GALAX — Mt. Olivet United Methodist Church’s 1968 Consecration Service bulletin summed up the congregation’s approach which fuels its ongoing mission – “With an appreciation of the past, a dedication to the present and a vision for the future – all in the service of God and man.”
The Church has announced a “Jubilee Consecration Service” marking the 50th anniversary of the consecration of the “new” building.
According to Pastor Terri Johnson-Gregory; Eagle Scout Candidate and Youth Council President Lane Snow; long-time Church member Charlie “C.G.” Akers; former church treasurer Ina Delp; Brenda Higgins Worrell and Nancy Spicer, it is a celebration for the community as well as the Church (Worrell and Spicer are long-time members who served as youth on the Church Board when it moved to the new building).
The Consecration Service will be held September 16 at 10:30 a.m. in Galax at 6926 Carollton Pike. All past members of the Mt. Olivet Choir are invited to join the choir to sing. There will also be a special recognition of original Church administrative board members.
Spicer currently serves as the Church Historian. Snow and Akers are working together to make a time capsule for this as part of Lane’s Eagle Scout Project. When the group talks about Church history, much centers on memories rather than dates.
“I was four when we moved to Cranberry Road,” Brenda Higgins Worrell said. “Cranberry Road is beside the old Mt. Olivet Church.”
Worrell and Spicer said they served on Council because they were both Youth Group presidents, and at the time weren’t aware of the financial challenges or commitment of the congregation. Worrell said she later found documents her mother had kept which tracked donations by the youth. Most were a quarter or fifty cents a week and noted right along in the ledger with adults. The large cross which hangs in the chapel was built by Akers.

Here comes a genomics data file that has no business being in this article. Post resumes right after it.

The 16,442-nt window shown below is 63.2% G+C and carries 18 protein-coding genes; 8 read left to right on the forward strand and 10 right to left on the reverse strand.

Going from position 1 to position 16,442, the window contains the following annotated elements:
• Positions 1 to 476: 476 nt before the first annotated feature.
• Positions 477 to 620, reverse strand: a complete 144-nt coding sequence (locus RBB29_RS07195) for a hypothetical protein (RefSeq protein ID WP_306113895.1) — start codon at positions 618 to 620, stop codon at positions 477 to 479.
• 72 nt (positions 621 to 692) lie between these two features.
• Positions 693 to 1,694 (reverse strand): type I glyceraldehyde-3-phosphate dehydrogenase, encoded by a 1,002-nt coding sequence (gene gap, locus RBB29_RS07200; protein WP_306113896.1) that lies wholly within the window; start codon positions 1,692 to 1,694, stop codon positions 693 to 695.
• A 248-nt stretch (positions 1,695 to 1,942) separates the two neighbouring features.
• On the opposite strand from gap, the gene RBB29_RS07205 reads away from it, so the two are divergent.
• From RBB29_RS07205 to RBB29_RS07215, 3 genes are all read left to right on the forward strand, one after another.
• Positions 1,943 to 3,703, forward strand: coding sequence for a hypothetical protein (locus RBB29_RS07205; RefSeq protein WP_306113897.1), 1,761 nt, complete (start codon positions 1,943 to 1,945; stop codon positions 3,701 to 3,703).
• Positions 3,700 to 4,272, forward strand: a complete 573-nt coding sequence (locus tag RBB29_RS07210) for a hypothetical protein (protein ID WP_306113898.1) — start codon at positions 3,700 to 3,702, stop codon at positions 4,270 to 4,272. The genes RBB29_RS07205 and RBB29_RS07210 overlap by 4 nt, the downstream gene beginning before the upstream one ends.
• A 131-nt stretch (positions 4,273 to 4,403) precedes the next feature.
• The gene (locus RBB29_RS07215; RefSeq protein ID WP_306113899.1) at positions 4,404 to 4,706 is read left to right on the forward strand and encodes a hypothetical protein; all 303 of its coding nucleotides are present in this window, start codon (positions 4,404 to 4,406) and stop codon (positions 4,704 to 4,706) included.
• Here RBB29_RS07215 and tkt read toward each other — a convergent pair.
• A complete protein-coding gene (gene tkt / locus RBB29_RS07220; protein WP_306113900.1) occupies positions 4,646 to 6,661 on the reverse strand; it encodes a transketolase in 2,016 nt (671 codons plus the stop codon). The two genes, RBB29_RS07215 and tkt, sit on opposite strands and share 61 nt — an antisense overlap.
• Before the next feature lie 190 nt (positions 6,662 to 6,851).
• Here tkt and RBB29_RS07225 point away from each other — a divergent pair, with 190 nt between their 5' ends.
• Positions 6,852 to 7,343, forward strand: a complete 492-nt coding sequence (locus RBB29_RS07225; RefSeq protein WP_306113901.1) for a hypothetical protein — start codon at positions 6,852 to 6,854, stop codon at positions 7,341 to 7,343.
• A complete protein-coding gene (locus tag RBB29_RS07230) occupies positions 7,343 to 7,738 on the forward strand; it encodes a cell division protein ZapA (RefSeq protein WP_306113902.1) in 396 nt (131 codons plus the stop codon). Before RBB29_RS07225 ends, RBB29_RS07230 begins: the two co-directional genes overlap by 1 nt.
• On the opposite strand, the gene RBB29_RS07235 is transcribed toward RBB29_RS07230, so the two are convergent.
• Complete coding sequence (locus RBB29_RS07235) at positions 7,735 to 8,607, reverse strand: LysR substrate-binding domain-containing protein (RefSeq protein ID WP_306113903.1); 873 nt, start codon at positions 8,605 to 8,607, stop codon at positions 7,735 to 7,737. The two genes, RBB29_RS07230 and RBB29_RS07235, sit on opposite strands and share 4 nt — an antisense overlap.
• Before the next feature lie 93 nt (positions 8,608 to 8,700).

“Before we even had the wall up we knew we wanted a cross. I asked how big did they want it. I had never built one before,” said Akers. “An Engineer from Haynes came over here and gave us a drawing. It was about three or four foot tall. I went to Building Supply and bought the wood it is made of. A two-by-six by 12 or 14-foot long. It’s fir. At that time I was building it at my house in the den. Well, I didn’t know how far down to put the crosspiece from the top or nothing. I cut it out and put it together. I taped it. It looked too big. So I laid down on it and hollered for my wife to come in and I asked her if it looked about right. I didn’t think a little, four-foot cross would look right on that big wall.”
Aker’s woodworking skills will also be called upon again as he helps Snow with his Eagle Scout project. The two plan on making a time capsule to mark the occasion. Johnson-Gregory said a cabinet will be built to house the capsule in the Church vestibule.
“We are going to ask the church for pictures, letters or whatever they want to go in it,” said Johnson-Gregory. “It truly is not just something for folks within the four walls, the Church family. We feel the community is our extended family.”